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  7. Next time you go on a grand adventure, please pack me in your suitcase! What a wonderful celebration! Next time I get to NYC I am definitely taking in that bookstore. (Generally, my sister and I do midtown. We always go into Tiffany’s (even though we can’t afford it), the NYPL (one must always pat the lions), and the food shops in Grand Central Station.)

    Thanks, again, for sharing. Can’t wait to see what your next adventure will be!

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  8. Ooh, ouch! (Cover Bob’s ears.) Let’s just say one can’t compare Dylan with a children’s bookstore — they are in completely separate categories — each kicky in their own way.:)

    I also love Scrambled States of America, and on that Saturday, Laurie was promoting the sequel, Scrambled States of America Talent Show, which I plan to maybe review before the interview.

    And Brett was promoting the little Lemony Snicket book, The Lump of Coal. He was adorable, because there wasn’t much to say about a lump of coal, other than how challenging it was to give it some personality. Quite an endearing man:).

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  9. It was SO cold walking up to Tiffany’s. My photographer was not able to snap any photos worth posting (he’s the reason I’m usually out of focus).

    Tea at the Plaza’s Palm Court does sound divine. I had lunch there a long time ago, and was suitably impressed. This time around, I saw the white gloved butlers, and the concierge guys in their dark green uniforms, and I really wanted to spend a few days there. Heck, I wanna live there, period!

    I think staying at the Algonquin might be fascinating, too. Apparently, their rooms are named after famous people who’ve stayed or frequented there.

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  10. I did miss patting the lions this time, but we did walk through Grand Central (forgot to mention it)! Our dear friend ran that terminal for many years and his heart bursts with pride everytime anyone mentions it. It’s a marvel, and so beautiful.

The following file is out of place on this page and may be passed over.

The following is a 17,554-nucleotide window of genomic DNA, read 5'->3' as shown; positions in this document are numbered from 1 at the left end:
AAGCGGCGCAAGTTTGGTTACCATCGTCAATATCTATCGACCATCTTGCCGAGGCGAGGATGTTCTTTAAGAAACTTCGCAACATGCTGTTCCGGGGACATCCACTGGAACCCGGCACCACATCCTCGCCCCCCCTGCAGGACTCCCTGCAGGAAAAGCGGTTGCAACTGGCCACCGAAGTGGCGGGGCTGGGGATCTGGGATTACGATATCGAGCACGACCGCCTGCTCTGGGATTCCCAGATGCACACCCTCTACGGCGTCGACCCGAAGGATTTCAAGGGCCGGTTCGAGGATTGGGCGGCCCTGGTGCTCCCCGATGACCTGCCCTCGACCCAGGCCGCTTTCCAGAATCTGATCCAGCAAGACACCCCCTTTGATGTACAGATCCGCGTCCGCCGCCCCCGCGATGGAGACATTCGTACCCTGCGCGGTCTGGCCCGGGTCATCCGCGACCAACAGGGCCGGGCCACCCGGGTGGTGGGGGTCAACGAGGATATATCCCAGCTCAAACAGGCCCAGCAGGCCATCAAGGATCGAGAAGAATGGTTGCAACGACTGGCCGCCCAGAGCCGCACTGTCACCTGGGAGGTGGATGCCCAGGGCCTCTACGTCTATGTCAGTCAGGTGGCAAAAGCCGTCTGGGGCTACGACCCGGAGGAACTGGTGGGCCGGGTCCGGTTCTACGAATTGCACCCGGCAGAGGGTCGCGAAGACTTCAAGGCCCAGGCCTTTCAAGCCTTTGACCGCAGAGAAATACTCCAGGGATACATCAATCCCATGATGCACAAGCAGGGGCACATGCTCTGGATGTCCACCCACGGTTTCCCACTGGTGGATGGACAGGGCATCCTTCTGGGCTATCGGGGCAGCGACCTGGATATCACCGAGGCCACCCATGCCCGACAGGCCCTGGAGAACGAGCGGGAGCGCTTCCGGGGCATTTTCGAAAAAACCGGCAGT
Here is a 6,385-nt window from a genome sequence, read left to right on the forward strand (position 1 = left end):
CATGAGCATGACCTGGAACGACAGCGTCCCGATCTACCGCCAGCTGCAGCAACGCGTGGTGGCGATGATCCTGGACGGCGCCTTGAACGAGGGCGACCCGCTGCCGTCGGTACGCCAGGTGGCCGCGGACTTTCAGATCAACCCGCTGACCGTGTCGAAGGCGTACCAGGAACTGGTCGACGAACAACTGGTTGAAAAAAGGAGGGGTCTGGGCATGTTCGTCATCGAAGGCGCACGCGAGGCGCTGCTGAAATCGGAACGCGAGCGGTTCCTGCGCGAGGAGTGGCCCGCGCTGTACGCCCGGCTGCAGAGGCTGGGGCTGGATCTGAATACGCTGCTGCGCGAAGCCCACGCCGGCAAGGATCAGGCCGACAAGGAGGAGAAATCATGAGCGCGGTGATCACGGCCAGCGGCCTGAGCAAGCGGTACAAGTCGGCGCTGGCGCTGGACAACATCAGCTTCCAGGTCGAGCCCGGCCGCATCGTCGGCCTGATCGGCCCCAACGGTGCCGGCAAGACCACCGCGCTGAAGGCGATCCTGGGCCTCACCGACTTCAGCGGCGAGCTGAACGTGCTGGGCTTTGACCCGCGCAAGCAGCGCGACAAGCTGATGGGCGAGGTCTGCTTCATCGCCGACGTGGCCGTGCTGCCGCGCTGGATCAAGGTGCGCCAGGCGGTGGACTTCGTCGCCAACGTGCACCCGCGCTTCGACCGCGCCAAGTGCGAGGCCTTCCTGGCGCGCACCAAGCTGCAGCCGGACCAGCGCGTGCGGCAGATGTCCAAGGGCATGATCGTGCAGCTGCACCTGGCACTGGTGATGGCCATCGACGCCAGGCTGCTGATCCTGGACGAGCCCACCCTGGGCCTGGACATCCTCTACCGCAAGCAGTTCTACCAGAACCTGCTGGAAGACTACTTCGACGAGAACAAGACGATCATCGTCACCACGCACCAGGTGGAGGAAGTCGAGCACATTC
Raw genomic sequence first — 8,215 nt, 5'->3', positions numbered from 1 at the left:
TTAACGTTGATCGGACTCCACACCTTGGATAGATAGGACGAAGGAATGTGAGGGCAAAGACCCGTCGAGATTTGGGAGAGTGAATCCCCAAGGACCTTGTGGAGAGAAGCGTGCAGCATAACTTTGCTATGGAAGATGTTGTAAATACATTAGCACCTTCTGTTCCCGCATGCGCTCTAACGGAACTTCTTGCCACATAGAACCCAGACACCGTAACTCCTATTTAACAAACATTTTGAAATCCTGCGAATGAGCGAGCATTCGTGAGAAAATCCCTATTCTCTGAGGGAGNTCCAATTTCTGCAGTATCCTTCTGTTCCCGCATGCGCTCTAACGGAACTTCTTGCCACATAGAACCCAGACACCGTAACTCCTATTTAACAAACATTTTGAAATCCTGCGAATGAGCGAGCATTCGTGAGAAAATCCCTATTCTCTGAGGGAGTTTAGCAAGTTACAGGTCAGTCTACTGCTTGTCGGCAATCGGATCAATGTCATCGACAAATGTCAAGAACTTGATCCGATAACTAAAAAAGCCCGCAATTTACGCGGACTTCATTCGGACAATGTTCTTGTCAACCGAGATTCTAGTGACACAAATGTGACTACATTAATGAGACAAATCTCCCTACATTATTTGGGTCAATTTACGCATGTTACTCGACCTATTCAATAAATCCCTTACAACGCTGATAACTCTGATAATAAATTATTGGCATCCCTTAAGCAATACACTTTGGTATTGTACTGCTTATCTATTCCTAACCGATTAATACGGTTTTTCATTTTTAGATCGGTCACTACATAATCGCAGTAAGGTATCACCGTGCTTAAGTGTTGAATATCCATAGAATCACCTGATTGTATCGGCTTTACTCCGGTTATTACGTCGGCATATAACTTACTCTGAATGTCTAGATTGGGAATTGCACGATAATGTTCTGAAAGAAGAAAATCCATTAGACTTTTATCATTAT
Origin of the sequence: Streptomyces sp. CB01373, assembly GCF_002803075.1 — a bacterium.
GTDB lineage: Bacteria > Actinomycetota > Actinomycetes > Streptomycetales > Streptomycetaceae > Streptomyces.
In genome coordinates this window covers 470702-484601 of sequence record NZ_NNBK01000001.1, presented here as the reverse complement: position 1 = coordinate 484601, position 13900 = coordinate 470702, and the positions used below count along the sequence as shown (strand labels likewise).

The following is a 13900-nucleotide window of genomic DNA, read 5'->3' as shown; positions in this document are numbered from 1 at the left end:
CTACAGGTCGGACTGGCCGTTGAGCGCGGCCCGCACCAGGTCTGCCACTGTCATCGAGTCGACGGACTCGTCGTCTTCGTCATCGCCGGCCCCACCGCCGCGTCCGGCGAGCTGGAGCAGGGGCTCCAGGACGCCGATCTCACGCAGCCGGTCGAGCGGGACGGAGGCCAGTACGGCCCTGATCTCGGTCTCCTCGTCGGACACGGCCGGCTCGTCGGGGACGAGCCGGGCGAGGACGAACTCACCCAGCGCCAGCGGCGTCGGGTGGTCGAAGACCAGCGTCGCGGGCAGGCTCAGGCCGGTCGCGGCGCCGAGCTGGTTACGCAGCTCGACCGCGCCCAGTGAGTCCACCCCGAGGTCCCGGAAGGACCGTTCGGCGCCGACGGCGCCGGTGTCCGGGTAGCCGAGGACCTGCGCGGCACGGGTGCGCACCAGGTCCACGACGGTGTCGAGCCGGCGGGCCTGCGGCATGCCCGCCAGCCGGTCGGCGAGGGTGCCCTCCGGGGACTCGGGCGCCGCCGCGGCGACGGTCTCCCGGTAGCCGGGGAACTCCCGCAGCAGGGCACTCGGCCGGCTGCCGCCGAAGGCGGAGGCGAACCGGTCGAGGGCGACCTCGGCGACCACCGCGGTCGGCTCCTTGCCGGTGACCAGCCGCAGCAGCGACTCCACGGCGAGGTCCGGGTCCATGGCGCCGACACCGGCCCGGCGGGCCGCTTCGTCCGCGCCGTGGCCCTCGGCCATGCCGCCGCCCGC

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  11. How fabulous! Man, I look those bookstore pics and just drool. How I want to open my own children’s book shop and be the person walking around, helping parents find just the right book. And offering them coffee, too.

    What a fabulous post (again) and what great pics and what an excellent time it looks like you had. Thanks for sharing!

    Jules
    7-Imp

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  12. When you have limited time, you try to make the most of it. I’ve been to the Plaza twice, and each time, while wandering around, I’ve heard a child’s voice say Eloise’s name. I guess we think she’ll come racing around the corner at any minute . . .

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  13. Of course you’d be the perfect bookseller. Your shop would be called “Seven Impossible Books Before Breakfast.” Eisha could be co-owner, and Grace Lin could make the cupcakes. Wow, this is like THE fantasy bookstore of all time. Of course the walls would be covered with original art from all the illustrators you’ve interviewed over the years. Oh, please serve pie, too!!

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  14. I love that they have a portrait of Eloise! My grandparents had that book, and I love it, too. ❤

    That bookstore sounds fantastic. It must be, to distract from the cupcakes!😀

    What a truly wonderful weekend. Happy birthday, indeed!

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  15. Yes, it’s a fabulous place, isn’t it? I think they might have moved at some point — somehow I remember them being in the upper East Side when I first ordered from them long ago.

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  16. They also have a retail store which sells all kinds of Eloise stuff. Didn’t have time to browse this time, but I’ll be back . . .

    It was great seeing parents reading to their kids all over the store, with or without cupcakes.:)